V for Vende...Value

This is the first time I’ve actually received a retail boxed Intel SSD. The packaging actually mimics that of Intel’s boxed CPUs:

Inside the retail package you’ll find a full upgrade kit. You get a 3.5” mounting plate, a mini CD with an installation guide on it, one of those My SSD Rocks! stickers and the drive itself.

The X25-V ships in the same aluminum housing as the X25-M G2. Cracking it open reveals a bare side of the PCB:

Flipping it over we see the 5 x 8GB 34nm IMFT flash modules, the G2 controller and 32MB of PC133 SDRAM. The controller and SDRAM size/speed are identical to the 80 and 160GB G2s we reviewed last year.


Intel's X25-V PCB

With only half the channels populated, sequential write speed is about half of the X25-M G2 (~40MB/s vs. ~80MB/s). Remember that Intel’s controller uses free space as spare area, so with potentially less free space on the drive the 40GB X25-V will undoubtedly perform much worse than the 80GB or 160GB X25-Ms.


Intel's X25-M G2 PCB

In practice, the X25-V should perform very much like last year’s 40GB Kingston V Series Boot Drive. The two are identical minus official support for TRIM in the X25-V’s firmware.


Kingston's 40GB V Series Boot Drive PCB

Intel’s storage drivers (Intel RST 9.6) with TRIM support are expected to be available any day now so you’ll no longer have to rely on Microsoft’s AHCI drivers for TRIM.

Index Kingston’s 30GB SSDNow V Series Boot Drive
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  • jed22281 - Saturday, March 27, 2010 - link

    Given it's in a similar size category...
    Shouldn't the 50GB OWC Mercury Extreme be included in this?
    Or is it only allowed to sit in X25-M territory?

    Is that the only other competitor for the Mercury Extreme?
    If true...
    In which scenario/s might one pick the Extreme over the X25-M?

    Thank-you!
    Reply
  • thllxb - Saturday, March 27, 2010 - link

    I actually bought one intel-v 40g and i got the shipment today. The sequential read is very good, 190mb/s with nvidia SATA controller driver and 170mb/s with win7 driver. However, the random read speed is only 22mb/s with both drivers, much lower than the test result 60mb/s. I still need to find out why. Reply
  • jed22281 - Friday, March 26, 2010 - link

    Given it's in a similar size category...
    Shouldn't the 50GB OWC Mercury Extreme be included in this?
    Or is it only allowed to sit in X25-M territory?

    Is that the only other competitor for the Mercury Extreme?
    If true...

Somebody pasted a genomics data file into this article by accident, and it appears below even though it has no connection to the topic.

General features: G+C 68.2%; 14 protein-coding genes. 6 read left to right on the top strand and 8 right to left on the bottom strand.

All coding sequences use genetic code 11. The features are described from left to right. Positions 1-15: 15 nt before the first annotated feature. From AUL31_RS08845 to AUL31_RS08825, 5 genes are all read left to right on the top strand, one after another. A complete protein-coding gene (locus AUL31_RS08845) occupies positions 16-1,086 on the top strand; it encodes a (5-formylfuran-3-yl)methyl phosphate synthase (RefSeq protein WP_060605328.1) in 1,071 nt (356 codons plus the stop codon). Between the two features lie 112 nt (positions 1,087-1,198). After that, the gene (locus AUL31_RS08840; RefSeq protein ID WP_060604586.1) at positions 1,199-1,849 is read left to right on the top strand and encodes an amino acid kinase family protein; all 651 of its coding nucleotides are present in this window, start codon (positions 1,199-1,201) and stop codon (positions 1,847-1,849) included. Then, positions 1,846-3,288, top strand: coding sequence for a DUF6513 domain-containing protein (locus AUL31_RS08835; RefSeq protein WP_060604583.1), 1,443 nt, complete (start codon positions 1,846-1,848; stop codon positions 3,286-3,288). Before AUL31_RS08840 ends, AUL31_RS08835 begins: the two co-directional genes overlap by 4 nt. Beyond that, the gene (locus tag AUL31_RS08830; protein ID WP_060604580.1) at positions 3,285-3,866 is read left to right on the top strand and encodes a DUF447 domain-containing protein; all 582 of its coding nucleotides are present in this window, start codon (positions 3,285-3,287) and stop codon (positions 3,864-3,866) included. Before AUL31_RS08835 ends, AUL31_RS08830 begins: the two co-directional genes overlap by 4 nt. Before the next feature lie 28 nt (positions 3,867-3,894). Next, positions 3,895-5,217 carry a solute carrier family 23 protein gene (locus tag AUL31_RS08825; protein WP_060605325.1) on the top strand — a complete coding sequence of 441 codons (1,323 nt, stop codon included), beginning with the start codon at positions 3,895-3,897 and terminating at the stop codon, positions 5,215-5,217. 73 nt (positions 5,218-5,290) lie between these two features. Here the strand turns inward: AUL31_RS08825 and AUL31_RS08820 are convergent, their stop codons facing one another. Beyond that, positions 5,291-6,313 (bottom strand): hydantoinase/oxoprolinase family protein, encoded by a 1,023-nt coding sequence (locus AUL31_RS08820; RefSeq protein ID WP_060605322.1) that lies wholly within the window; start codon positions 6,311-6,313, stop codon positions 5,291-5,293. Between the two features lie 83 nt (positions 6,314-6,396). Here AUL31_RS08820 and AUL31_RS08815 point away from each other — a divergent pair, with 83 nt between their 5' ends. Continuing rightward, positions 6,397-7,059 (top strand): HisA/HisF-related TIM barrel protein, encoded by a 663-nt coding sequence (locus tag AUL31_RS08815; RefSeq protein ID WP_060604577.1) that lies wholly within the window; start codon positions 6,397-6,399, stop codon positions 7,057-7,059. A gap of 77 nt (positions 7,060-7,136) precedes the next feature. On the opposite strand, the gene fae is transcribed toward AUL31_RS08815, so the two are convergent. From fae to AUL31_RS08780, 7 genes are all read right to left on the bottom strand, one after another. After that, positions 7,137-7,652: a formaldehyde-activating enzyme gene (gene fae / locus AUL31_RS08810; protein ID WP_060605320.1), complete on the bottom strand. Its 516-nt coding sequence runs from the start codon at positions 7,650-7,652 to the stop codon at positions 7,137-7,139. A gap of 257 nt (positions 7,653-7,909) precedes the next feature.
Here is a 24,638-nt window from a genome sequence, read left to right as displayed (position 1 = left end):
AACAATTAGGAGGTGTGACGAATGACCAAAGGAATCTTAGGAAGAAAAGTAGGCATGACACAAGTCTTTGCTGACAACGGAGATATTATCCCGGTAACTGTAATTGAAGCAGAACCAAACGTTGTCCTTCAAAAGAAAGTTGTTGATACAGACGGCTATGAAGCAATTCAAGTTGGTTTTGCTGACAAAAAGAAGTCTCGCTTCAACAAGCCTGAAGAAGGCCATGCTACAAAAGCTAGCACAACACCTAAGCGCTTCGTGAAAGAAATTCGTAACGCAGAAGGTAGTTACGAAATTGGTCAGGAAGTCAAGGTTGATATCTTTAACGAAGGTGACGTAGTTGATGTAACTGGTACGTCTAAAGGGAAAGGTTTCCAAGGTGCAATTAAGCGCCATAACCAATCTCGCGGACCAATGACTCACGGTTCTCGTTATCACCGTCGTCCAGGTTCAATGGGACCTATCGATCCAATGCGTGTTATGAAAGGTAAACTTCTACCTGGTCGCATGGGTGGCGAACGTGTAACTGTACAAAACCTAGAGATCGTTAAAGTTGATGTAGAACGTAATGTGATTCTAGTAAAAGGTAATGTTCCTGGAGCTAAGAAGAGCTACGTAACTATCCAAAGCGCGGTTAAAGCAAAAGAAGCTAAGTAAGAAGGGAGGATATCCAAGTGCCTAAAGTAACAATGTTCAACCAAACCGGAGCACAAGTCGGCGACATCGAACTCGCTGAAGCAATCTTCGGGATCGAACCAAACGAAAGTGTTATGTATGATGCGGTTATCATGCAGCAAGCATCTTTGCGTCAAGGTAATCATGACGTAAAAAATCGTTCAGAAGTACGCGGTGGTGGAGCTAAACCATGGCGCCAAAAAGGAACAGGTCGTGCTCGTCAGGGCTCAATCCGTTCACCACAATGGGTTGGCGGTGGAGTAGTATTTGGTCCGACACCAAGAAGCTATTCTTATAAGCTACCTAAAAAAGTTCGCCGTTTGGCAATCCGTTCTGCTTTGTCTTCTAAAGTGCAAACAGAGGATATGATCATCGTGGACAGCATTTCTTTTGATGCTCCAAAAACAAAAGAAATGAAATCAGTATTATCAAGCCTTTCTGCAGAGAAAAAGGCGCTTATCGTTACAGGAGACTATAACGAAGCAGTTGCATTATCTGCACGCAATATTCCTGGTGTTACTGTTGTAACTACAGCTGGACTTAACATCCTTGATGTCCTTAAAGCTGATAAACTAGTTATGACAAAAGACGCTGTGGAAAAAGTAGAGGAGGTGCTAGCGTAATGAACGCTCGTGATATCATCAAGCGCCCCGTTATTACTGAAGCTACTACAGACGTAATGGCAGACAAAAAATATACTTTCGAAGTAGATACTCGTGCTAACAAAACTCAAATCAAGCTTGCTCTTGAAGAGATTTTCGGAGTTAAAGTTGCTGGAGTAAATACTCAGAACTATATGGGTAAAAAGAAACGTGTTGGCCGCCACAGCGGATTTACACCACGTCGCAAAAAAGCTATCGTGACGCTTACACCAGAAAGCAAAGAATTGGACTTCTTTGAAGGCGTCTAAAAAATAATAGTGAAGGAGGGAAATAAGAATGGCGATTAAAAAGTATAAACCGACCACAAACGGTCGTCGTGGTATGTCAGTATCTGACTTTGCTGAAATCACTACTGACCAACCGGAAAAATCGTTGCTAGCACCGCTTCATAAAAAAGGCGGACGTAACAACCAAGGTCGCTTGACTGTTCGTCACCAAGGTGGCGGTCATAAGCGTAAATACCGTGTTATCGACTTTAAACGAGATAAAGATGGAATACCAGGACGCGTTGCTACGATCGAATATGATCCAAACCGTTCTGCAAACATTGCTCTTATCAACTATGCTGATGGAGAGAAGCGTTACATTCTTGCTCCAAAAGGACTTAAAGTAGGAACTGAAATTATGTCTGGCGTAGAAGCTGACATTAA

In which scenario/s might one pick the Extreme over the X25-M?

    Thank-you!
    Reply
  • jed22281 - Thursday, March 25, 2010 - link

    ^^^ anyone? thank-you! Reply
  • jed22281 - Thursday, March 25, 2010 - link

    ^^^ anyone? thank-you! Reply
  • jed22281 - Wednesday, March 24, 2010 - link

    Given it's in a similar size category...
    Shouldn't the 50GB OWC Mercury Extreme be included in this?
    Or is it only allowed to sit in X25-M territory?

    Is that the only other competitor for the Mercury Extreme?
    If true...
    In which scenario/s might one pick the Extreme over the X25-M?

    Thank-you!
    Reply
  • NandFlashGuy - Sunday, March 21, 2010 - link

    Hi Anand,

    I think it's misleading that you continue using the phrase "IMFT Nand". This gives the impression that all IMFT Nand is equivalent.

    IMFT does not sell Nand -- they are the just legal way that Micron and Intel can share the cost of manufacturing Nand together. Each parent company has the ability to define their own litho process or their own test strategies.

    This means that the Nand on the X-25 series is "Intel Nand", not IMFT or Micron Nand. Moreover, the Nand on the X-25 series receives much more extensive testing than what is sold to the removable memory market.
    Reply
  • chuckbam - Saturday, March 20, 2010 - link

    Because of the growth size of the winsxs folder, I think 40GBs are to small for a boot drive. Reply
  • sdsdv10 - Sunday, March 21, 2010 - link

    That might be the case for you, but not for everyone. I just upgraded my father-in-law's PC with one of the Intel 40GB SSD and a 250GB regular HD for data storage. Installation of Windows 7 Home Premium left just under 23GB of usable space. Besides IE, the only other thing he needed was Office 2003 (this took less than 350MB total). Still had 22GB of space left. It boots up very quick and opening programs in very fast (nearly instantaneous). A nice improvement over the previous incarnation with XP on a regular 7200rpm HD. Reply
  • JimmiG - Saturday, March 20, 2010 - link

    28 or 37GB is definitely too small for me. If you're going to buy a SSD to speed things up, there must be enough space on it to actually install some stuff on it to speed up. If you can only speed up a few percent of your disk operations, it's pretty pointless.

    60GB would be the minimum for me, preferably 80+ GB. 30GB is barely enough for Win7 itself *or* a couple of games. I'm using 410GB on my "Applications" drive, the one that contains the OS and games and programs I use (almost no user data like movies or pictures).
    Reply

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